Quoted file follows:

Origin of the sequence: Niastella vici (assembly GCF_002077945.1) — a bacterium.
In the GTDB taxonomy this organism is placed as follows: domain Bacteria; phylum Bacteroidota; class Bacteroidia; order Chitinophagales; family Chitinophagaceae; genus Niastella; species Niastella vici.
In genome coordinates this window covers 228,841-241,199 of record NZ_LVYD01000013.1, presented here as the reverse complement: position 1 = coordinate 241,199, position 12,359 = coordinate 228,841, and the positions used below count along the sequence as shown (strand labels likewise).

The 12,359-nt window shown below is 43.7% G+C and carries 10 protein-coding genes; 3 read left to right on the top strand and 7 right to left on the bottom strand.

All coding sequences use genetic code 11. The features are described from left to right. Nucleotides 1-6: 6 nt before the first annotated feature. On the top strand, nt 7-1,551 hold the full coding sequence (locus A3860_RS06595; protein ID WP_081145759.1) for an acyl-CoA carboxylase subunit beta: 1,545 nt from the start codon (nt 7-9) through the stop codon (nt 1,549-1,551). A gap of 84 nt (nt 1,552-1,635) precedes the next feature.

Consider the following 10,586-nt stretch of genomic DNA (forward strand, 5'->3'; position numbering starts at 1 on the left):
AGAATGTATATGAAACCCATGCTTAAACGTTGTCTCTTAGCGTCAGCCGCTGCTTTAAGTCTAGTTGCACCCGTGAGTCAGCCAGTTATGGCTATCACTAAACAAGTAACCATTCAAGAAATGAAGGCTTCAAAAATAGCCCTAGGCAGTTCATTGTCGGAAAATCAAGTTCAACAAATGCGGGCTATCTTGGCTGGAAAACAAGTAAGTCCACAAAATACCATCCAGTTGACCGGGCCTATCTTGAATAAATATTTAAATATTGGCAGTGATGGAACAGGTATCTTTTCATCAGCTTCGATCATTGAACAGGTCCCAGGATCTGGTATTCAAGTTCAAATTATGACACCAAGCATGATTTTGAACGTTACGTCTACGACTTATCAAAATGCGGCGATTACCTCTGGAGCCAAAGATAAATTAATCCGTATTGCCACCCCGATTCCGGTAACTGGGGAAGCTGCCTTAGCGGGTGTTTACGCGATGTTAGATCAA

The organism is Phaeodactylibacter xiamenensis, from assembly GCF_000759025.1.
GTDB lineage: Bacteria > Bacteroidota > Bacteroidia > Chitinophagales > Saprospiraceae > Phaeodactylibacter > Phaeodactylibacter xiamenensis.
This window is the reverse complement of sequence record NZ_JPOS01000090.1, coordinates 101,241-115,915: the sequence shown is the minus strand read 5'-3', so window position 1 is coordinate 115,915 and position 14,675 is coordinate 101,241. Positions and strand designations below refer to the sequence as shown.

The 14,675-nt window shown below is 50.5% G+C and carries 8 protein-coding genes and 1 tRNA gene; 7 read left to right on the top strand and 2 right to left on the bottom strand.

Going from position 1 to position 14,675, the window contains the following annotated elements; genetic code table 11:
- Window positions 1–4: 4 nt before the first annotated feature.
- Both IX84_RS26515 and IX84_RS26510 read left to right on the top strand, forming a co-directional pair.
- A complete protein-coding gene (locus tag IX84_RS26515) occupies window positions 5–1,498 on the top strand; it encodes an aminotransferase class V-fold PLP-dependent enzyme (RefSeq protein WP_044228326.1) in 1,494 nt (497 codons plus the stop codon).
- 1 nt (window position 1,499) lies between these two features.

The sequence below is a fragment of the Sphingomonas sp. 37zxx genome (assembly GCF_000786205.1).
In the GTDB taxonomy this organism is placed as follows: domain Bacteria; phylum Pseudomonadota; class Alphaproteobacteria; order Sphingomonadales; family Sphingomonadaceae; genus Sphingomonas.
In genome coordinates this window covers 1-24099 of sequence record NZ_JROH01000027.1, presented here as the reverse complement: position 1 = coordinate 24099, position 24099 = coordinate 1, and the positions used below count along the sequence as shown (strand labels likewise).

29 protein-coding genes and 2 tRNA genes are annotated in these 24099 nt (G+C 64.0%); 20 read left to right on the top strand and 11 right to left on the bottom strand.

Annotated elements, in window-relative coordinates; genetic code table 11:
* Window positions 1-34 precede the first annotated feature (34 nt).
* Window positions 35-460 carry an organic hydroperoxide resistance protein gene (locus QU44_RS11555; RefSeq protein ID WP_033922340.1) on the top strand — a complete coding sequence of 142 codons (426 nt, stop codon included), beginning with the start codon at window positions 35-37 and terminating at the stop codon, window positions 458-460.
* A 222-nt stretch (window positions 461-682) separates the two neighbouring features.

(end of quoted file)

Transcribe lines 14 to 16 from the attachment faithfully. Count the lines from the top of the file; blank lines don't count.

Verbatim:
- Both IX84_RS26515 and IX84_RS26510 read left to right on the top strand, forming a co-directional pair.
- A complete protein-coding gene (locus tag IX84_RS26515) occupies window positions 5–1,498 on the top strand; it encodes an aminotransferase class V-fold PLP-dependent enzyme (RefSeq protein WP_044228326.1) in 1,494 nt (497 codons plus the stop codon).
- 1 nt (window position 1,499) lies between these two features.